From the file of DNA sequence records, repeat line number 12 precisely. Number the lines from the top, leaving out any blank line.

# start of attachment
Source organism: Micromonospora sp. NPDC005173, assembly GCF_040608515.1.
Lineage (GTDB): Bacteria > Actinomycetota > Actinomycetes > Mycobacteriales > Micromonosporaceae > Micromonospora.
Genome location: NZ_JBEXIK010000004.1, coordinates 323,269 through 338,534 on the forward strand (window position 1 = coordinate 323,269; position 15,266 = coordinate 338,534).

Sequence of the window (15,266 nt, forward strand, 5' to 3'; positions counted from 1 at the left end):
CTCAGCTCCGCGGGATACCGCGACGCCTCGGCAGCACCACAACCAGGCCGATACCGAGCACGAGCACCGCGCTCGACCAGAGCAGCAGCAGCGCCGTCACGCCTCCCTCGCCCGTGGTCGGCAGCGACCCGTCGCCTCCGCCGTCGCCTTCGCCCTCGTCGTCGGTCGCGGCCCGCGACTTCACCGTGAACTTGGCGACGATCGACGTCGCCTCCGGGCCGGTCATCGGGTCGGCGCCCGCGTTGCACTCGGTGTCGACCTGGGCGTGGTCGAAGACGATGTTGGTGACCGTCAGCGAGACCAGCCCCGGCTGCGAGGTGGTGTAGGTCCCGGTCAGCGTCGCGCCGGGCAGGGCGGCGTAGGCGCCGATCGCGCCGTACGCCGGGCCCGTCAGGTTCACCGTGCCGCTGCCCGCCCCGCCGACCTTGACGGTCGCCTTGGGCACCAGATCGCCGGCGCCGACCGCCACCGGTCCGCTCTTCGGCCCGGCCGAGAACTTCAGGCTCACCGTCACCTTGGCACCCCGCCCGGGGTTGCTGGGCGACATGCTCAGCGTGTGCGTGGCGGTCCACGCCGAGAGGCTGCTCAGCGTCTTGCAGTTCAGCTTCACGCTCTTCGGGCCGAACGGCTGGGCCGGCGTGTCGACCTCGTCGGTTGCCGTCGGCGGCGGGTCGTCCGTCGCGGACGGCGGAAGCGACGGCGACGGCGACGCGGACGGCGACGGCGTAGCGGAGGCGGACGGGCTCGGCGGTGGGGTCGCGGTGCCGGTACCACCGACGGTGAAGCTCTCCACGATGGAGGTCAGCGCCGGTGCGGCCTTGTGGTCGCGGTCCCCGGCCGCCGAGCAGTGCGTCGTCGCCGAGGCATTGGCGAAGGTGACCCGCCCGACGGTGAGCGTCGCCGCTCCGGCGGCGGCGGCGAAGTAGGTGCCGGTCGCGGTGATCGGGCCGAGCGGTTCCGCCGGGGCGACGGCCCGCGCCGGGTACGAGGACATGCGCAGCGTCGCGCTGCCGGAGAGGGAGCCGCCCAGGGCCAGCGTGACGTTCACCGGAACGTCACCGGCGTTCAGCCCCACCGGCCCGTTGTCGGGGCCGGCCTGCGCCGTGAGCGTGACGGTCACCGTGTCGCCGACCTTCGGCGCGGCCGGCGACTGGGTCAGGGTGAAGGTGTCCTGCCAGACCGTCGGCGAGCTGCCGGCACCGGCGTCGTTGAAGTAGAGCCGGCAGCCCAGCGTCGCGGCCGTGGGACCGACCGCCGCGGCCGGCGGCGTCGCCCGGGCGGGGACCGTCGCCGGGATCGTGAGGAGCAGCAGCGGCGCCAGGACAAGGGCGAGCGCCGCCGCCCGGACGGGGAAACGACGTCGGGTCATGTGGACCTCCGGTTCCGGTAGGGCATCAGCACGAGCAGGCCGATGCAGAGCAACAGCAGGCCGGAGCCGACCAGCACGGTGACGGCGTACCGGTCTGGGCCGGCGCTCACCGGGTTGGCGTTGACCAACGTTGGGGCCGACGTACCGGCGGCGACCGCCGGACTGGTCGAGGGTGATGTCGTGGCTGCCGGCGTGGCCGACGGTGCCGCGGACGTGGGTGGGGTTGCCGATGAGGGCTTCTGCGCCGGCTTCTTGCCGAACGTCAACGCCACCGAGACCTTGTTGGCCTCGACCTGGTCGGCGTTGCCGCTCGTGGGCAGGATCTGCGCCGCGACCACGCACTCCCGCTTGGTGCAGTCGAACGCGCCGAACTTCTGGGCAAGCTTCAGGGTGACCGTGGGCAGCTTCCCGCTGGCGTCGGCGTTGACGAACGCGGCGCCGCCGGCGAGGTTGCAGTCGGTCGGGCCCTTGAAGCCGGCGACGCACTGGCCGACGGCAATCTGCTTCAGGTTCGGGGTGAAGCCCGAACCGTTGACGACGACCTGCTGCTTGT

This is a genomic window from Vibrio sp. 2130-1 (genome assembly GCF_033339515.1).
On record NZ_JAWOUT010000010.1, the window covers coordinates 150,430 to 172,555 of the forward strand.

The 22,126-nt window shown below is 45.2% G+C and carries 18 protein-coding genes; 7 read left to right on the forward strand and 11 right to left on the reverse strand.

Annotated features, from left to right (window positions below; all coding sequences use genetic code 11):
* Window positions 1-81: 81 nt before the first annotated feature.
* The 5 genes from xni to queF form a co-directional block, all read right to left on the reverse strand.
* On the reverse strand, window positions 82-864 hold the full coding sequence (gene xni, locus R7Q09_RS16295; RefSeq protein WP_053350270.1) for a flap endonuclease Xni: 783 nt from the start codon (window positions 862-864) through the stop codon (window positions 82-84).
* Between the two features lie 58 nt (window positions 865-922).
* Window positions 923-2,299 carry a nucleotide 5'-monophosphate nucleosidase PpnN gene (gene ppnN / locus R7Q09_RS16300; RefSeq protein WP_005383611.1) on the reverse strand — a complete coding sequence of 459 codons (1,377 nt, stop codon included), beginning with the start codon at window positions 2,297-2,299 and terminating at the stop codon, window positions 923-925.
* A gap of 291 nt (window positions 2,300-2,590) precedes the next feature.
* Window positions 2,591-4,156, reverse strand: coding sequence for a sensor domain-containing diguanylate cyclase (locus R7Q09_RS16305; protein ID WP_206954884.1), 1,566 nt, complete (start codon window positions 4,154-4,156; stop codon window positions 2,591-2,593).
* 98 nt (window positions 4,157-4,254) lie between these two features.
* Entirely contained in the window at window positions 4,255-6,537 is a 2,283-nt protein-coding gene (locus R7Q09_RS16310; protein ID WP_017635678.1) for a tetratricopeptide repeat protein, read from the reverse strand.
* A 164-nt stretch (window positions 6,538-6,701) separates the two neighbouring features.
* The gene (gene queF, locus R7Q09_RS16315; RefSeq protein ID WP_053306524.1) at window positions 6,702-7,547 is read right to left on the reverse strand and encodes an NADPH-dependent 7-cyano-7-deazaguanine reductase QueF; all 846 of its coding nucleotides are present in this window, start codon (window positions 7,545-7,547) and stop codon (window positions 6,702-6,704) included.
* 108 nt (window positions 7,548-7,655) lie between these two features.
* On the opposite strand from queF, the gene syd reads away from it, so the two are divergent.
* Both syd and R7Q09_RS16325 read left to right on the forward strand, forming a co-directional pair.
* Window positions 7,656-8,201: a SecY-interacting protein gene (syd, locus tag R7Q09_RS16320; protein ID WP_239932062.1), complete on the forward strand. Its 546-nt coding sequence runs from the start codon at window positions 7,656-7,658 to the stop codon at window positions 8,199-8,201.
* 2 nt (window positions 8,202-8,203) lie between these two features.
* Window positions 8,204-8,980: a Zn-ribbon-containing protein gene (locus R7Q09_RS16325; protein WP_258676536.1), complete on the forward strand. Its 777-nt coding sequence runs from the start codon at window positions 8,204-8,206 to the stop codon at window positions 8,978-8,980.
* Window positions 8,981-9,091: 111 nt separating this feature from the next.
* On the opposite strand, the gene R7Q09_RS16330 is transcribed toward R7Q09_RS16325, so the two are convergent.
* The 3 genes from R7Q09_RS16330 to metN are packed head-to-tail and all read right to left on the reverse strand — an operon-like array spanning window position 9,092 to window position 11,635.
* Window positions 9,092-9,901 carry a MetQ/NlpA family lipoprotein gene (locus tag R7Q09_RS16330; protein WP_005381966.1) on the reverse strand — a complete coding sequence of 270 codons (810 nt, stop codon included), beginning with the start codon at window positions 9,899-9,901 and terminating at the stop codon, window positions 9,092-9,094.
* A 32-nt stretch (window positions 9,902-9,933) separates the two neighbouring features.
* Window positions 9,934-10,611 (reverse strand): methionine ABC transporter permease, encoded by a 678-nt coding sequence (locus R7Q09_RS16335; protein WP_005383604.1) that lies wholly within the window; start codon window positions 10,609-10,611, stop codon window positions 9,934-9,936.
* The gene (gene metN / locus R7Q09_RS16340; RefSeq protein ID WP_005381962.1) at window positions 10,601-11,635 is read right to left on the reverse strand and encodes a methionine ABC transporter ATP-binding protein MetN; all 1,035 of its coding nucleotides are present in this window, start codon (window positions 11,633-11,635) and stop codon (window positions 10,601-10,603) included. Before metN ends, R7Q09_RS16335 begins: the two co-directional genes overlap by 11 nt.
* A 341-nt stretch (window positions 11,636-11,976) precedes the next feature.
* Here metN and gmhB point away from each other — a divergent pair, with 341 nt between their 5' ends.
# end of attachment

* On the reverse strand, window positions 82-864 hold the full coding sequence (gene xni, locus R7Q09_RS16295; RefSeq protein WP_053350270.1) for a flap endonuclease Xni: 783 nt from the start codon (window positions 862-864) through the stop codon (window positions 82-84).